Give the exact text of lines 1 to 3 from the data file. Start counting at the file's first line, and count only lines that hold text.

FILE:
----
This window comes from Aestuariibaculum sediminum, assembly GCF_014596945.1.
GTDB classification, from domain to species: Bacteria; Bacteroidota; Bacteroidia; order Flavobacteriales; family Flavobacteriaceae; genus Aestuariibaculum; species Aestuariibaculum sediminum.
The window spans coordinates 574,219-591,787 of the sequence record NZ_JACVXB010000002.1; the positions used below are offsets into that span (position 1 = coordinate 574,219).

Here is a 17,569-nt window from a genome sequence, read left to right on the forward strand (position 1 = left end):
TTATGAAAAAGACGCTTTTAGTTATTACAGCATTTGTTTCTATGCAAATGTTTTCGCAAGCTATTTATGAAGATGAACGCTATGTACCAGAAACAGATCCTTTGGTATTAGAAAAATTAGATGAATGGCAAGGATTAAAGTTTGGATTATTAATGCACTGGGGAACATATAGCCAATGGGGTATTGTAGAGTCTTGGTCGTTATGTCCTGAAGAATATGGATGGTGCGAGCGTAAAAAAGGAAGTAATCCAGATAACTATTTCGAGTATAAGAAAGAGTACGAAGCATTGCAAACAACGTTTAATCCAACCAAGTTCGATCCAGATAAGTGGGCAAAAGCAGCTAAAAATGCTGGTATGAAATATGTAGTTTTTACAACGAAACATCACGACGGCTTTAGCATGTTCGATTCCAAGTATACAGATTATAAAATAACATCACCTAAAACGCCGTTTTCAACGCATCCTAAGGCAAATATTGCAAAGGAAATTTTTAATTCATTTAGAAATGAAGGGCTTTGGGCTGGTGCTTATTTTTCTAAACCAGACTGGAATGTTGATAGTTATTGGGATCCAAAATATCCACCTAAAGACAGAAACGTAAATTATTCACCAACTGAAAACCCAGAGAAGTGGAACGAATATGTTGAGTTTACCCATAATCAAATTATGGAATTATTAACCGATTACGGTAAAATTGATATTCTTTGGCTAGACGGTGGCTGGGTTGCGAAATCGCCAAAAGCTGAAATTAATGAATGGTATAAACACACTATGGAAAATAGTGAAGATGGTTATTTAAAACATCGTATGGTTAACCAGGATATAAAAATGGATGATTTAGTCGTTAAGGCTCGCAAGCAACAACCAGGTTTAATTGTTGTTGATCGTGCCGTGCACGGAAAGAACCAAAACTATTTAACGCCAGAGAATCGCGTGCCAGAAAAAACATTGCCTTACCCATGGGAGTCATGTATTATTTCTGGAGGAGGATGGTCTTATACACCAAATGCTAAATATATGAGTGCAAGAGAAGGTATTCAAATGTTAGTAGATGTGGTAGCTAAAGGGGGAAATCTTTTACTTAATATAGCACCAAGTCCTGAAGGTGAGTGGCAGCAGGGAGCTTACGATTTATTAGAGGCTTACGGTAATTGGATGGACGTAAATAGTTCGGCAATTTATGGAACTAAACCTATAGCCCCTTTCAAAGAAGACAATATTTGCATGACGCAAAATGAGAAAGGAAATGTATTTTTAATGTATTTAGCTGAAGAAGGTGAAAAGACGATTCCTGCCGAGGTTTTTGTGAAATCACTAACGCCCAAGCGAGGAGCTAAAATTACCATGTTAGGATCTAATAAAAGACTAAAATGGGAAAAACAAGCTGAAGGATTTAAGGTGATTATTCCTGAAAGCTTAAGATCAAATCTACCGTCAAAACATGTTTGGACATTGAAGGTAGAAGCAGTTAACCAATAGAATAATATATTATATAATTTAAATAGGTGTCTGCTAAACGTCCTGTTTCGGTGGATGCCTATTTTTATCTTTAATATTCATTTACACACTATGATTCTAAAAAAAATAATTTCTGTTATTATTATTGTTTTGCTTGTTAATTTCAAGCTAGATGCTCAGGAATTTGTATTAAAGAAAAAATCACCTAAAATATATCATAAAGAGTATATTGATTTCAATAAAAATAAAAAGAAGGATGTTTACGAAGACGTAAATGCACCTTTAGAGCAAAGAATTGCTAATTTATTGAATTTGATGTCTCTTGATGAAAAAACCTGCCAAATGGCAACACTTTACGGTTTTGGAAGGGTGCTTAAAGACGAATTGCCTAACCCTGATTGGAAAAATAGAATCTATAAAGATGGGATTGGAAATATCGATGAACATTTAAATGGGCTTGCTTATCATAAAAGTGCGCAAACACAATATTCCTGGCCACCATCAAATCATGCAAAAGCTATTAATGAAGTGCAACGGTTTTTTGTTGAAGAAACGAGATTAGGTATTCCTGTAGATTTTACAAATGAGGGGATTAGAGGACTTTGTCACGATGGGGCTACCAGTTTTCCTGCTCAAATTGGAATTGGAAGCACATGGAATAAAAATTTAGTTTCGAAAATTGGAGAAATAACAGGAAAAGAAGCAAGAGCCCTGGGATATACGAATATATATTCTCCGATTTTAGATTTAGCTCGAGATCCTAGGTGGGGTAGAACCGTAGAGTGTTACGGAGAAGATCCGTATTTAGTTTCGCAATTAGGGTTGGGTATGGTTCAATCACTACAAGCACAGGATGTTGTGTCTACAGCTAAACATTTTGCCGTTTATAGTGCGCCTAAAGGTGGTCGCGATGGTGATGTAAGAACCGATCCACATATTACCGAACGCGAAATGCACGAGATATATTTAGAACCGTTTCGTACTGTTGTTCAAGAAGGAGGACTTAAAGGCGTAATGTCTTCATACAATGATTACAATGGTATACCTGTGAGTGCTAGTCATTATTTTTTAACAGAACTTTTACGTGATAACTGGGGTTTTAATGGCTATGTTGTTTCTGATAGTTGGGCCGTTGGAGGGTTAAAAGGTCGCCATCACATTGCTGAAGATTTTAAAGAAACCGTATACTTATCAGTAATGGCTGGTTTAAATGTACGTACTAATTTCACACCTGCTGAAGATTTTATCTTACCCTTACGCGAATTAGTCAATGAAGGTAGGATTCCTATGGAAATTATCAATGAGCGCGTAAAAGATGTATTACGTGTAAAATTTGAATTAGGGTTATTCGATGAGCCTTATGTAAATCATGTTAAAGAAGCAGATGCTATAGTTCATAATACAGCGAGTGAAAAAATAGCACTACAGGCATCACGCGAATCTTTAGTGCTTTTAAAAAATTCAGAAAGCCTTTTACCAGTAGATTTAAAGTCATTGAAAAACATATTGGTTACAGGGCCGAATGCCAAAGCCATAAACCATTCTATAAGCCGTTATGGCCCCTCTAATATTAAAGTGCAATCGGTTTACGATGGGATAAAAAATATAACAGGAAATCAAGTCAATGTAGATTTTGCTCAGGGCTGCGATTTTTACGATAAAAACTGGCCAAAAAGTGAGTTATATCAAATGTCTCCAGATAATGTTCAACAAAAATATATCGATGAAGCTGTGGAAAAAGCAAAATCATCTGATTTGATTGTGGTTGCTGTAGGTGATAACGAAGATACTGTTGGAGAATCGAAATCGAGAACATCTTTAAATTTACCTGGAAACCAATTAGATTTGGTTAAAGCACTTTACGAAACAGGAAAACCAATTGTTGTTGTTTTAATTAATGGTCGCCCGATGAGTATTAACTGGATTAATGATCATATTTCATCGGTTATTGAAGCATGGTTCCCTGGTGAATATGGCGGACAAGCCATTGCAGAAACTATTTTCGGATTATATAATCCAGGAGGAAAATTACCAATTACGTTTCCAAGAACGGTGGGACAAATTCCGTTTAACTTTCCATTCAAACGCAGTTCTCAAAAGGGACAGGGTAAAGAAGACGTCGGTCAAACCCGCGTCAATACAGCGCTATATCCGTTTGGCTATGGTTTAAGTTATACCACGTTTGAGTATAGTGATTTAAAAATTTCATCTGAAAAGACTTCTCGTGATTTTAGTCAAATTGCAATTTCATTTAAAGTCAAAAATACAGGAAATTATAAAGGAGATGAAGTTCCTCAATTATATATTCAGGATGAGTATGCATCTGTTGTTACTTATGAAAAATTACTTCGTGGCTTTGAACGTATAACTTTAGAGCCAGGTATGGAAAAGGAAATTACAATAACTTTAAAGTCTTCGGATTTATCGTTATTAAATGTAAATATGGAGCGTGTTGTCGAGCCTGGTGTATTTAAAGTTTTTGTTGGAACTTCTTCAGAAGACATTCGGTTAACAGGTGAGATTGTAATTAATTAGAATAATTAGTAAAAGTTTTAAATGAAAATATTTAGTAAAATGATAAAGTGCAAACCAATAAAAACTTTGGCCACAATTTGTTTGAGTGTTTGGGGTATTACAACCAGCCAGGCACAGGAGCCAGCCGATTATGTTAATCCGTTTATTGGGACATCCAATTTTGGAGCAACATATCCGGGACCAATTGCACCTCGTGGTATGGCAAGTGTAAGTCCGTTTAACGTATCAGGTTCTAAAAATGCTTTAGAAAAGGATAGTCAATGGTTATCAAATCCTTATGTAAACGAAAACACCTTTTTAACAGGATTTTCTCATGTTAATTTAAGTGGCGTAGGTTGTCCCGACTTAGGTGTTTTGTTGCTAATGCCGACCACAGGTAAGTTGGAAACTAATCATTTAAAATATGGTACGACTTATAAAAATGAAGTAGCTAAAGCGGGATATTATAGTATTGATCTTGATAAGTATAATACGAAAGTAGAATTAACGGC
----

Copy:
This window comes from Aestuariibaculum sediminum, assembly GCF_014596945.1.
GTDB classification, from domain to species: Bacteria; Bacteroidota; Bacteroidia; order Flavobacteriales; family Flavobacteriaceae; genus Aestuariibaculum; species Aestuariibaculum sediminum.
The window spans coordinates 574,219-591,787 of the sequence record NZ_JACVXB010000002.1; the positions used below are offsets into that span (position 1 = coordinate 574,219).